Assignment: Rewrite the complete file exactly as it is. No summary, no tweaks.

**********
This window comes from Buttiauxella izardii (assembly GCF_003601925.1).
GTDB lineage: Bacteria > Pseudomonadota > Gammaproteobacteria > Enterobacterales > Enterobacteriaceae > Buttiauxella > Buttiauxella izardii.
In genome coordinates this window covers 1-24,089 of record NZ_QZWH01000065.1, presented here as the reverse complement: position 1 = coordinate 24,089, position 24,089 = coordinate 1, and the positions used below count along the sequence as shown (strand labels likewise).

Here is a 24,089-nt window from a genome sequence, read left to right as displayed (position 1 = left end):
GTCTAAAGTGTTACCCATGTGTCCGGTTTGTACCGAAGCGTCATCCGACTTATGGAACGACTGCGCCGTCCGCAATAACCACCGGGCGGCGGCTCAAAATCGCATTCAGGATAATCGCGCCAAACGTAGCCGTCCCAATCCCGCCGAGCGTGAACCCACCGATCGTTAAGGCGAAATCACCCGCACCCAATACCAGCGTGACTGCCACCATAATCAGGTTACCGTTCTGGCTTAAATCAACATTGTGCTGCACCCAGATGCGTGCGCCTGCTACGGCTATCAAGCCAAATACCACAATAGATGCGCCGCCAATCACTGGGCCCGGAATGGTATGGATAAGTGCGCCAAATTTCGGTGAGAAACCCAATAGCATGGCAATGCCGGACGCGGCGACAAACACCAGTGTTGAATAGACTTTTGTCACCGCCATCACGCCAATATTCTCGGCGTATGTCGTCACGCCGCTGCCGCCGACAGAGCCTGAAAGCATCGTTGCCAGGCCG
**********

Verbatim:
This window comes from Buttiauxella izardii (assembly GCF_003601925.1).
GTDB lineage: Bacteria > Pseudomonadota > Gammaproteobacteria > Enterobacterales > Enterobacteriaceae > Buttiauxella > Buttiauxella izardii.
In genome coordinates this window covers 1-24,089 of record NZ_QZWH01000065.1, presented here as the reverse complement: position 1 = coordinate 24,089, position 24,089 = coordinate 1, and the positions used below count along the sequence as shown (strand labels likewise).

Here is a 24,089-nt window from a genome sequence, read left to right as displayed (position 1 = left end):
GTCTAAAGTGTTACCCATGTGTCCGGTTTGTACCGAAGCGTCATCCGACTTATGGAACGACTGCGCCGTCCGCAATAACCACCGGGCGGCGGCTCAAAATCGCATTCAGGATAATCGCGCCAAACGTAGCCGTCCCAATCCCGCCGAGCGTGAACCCACCGATCGTTAAGGCGAAATCACCCGCACCCAATACCAGCGTGACTGCCACCATAATCAGGTTACCGTTCTGGCTTAAATCAACATTGTGCTGCACCCAGATGCGTGCGCCTGCTACGGCTATCAAGCCAAATACCACAATAGATGCGCCGCCAATCACTGGGCCCGGAATGGTATGGATAAGTGCGCCAAATTTCGGTGAGAAACCCAATAGCATGGCAATGCCGGACGCGGCGACAAACACCAGTGTTGAATAGACTTTTGTCACCGCCATCACGCCAATATTCTCGGCGTATGTCGTCACGCCGCTGCCGCCGACAGAGCCTGAAAGCATCGTTGCCAGGCCG